On two-lane, two-way roadways you are likely to find any of these center line markings:
- A normal broken yellow line.
- A double yellow line, one of which is a normal broken yellow line and the other is a normal solid yellow line.
- Two normal solid yellow lines.
On undivided two-way roadways with four or more lanes the center line markings consist of a solid double yellow line.
What They Mean
The lines mark where crossing the center line for passing is allowed or not allowed.
A normal broken yellow line tells you that passing is allowed (a passing zone).
When there is one broken and one solid line, traffic traveling adjacent to the broken line is allowed to pass (passing zone) and traffic traveling adjacent to the solid line is not allowed to pass (no-passing zone).
Two normal solid yellow lines are used where crossing the center line markings for passing is prohibited for traffic traveling in either direction (no-passing zone).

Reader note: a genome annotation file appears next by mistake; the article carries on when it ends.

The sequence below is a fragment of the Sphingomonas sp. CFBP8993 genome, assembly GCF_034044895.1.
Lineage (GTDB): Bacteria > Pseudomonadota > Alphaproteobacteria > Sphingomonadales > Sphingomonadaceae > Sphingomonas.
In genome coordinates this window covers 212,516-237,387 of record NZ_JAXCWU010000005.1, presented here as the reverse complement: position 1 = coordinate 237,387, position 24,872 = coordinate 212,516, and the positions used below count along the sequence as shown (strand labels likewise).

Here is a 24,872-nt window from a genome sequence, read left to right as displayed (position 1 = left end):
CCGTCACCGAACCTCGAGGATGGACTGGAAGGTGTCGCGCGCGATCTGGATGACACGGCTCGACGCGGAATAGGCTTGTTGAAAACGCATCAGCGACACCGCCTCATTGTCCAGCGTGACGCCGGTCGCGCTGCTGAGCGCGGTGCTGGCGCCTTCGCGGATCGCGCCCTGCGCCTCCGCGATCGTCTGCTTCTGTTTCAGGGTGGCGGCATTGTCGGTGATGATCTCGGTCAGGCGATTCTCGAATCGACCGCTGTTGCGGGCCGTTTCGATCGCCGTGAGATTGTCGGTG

Where They Are Used
No-passing zone markings are typically used on approaches to grade crossings and at vertical and horizontal curves and other locations with limited sight distances or other special conditions.
When Can You Cross Double Yellow Lines?
Where two normal solid yellow lines mark a no-passing zone, you may not drive on the on left side of the roadway or on the left side of the pavement striping to pass.
You may drive to the left of these center lines when you are instructed by construction workers, traffic officers, or traffic signs to drive on the other side of the road because your side of the road is closed or blocked.
You may also cross double solid yellow lines in a no-passing zone when turning left at an intersection, or turning left into or from an alley, private road or driveway.
Unless prohibited by signs, some states also allow U-turns across a double solid yellow line.